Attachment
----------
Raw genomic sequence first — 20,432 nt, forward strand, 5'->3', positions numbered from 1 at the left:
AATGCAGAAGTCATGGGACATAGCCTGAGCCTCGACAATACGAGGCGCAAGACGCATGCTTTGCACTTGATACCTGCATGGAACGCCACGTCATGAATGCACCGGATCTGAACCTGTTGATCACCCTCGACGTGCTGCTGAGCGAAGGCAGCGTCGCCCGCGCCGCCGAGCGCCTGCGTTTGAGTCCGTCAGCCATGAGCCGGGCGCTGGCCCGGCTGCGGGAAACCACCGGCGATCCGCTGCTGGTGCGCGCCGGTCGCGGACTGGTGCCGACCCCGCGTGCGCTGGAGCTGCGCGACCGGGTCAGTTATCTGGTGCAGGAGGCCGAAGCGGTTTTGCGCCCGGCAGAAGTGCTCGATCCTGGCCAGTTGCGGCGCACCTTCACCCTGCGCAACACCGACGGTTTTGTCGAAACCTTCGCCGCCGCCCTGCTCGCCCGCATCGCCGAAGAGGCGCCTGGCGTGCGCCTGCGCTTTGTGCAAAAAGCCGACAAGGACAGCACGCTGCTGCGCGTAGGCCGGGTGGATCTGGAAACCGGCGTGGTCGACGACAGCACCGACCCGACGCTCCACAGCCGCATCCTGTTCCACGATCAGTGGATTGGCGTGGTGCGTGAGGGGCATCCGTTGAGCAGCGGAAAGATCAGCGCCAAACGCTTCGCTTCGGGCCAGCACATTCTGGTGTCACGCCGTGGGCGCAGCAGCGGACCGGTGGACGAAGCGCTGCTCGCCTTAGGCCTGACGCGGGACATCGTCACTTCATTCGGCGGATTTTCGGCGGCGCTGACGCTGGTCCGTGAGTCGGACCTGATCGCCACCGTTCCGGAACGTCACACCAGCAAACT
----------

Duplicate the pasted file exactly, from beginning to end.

Raw genomic sequence first — 20,432 nt, forward strand, 5'->3', positions numbered from 1 at the left:
AATGCAGAAGTCATGGGACATAGCCTGAGCCTCGACAATACGAGGCGCAAGACGCATGCTTTGCACTTGATACCTGCATGGAACGCCACGTCATGAATGCACCGGATCTGAACCTGTTGATCACCCTCGACGTGCTGCTGAGCGAAGGCAGCGTCGCCCGCGCCGCCGAGCGCCTGCGTTTGAGTCCGTCAGCCATGAGCCGGGCGCTGGCCCGGCTGCGGGAAACCACCGGCGATCCGCTGCTGGTGCGCGCCGGTCGCGGACTGGTGCCGACCCCGCGTGCGCTGGAGCTGCGCGACCGGGTCAGTTATCTGGTGCAGGAGGCCGAAGCGGTTTTGCGCCCGGCAGAAGTGCTCGATCCTGGCCAGTTGCGGCGCACCTTCACCCTGCGCAACACCGACGGTTTTGTCGAAACCTTCGCCGCCGCCCTGCTCGCCCGCATCGCCGAAGAGGCGCCTGGCGTGCGCCTGCGCTTTGTGCAAAAAGCCGACAAGGACAGCACGCTGCTGCGCGTAGGCCGGGTGGATCTGGAAACCGGCGTGGTCGACGACAGCACCGACCCGACGCTCCACAGCCGCATCCTGTTCCACGATCAGTGGATTGGCGTGGTGCGTGAGGGGCATCCGTTGAGCAGCGGAAAGATCAGCGCCAAACGCTTCGCTTCGGGCCAGCACATTCTGGTGTCACGCCGTGGGCGCAGCAGCGGACCGGTGGACGAAGCGCTGCTCGCCTTAGGCCTGACGCGGGACATCGTCACTTCATTCGGCGGATTTTCGGCGGCGCTGACGCTGGTCCGTGAGTCGGACCTGATCGCCACCGTTCCGGAACGTCACACCAGCAAACT